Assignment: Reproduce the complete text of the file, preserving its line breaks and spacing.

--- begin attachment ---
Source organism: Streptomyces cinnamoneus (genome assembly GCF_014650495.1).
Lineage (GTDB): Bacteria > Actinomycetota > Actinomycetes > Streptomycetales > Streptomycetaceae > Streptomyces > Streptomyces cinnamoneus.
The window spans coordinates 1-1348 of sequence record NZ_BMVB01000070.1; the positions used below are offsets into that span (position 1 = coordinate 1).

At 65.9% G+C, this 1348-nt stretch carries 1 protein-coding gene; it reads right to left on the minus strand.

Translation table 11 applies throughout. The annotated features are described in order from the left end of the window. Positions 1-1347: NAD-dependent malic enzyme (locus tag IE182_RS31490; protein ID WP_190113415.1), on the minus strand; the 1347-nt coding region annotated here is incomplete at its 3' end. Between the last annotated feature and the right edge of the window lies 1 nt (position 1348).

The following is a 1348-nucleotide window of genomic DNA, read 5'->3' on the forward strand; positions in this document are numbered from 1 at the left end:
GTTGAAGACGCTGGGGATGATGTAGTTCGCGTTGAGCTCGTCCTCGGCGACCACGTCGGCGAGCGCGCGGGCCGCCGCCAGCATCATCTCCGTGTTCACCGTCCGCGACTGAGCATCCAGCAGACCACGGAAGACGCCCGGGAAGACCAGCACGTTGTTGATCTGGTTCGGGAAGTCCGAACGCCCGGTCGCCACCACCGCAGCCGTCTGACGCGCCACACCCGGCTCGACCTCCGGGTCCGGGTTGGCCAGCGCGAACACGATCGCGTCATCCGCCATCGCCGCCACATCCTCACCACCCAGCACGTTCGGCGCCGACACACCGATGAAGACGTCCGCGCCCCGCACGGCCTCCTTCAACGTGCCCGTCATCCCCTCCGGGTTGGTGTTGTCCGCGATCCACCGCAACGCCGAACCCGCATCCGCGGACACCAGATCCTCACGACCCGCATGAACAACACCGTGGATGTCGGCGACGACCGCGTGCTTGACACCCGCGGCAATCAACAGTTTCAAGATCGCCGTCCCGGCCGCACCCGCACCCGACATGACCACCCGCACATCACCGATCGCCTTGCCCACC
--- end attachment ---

Source organism: Streptomyces cinnamoneus (genome assembly GCF_014650495.1).
Lineage (GTDB): Bacteria > Actinomycetota > Actinomycetes > Streptomycetales > Streptomycetaceae > Streptomyces > Streptomyces cinnamoneus.
The window spans coordinates 1-1348 of sequence record NZ_BMVB01000070.1; the positions used below are offsets into that span (position 1 = coordinate 1).

At 65.9% G+C, this 1348-nt stretch carries 1 protein-coding gene; it reads right to left on the minus strand.

Translation table 11 applies throughout. The annotated features are described in order from the left end of the window. Positions 1-1347: NAD-dependent malic enzyme (locus tag IE182_RS31490; protein ID WP_190113415.1), on the minus strand; the 1347-nt coding region annotated here is incomplete at its 3' end. Between the last annotated feature and the right edge of the window lies 1 nt (position 1348).

The following is a 1348-nucleotide window of genomic DNA, read 5'->3' on the forward strand; positions in this document are numbered from 1 at the left end:
GTTGAAGACGCTGGGGATGATGTAGTTCGCGTTGAGCTCGTCCTCGGCGACCACGTCGGCGAGCGCGCGGGCCGCCGCCAGCATCATCTCCGTGTTCACCGTCCGCGACTGAGCATCCAGCAGACCACGGAAGACGCCCGGGAAGACCAGCACGTTGTTGATCTGGTTCGGGAAGTCCGAACGCCCGGTCGCCACCACCGCAGCCGTCTGACGCGCCACACCCGGCTCGACCTCCGGGTCCGGGTTGGCCAGCGCGAACACGATCGCGTCATCCGCCATCGCCGCCACATCCTCACCACCCAGCACGTTCGGCGCCGACACACCGATGAAGACGTCCGCGCCCCGCACGGCCTCCTTCAACGTGCCCGTCATCCCCTCCGGGTTGGTGTTGTCCGCGATCCACCGCAACGCCGAACCCGCATCCGCGGACACCAGATCCTCACGACCCGCATGAACAACACCGTGGATGTCGGCGACGACCGCGTGCTTGACACCCGCGGCAATCAACAGTTTCAAGATCGCCGTCCCGGCCGCACCCGCACCCGACATGACCACCCGCACATCACCGATCGCCTTGCCCACC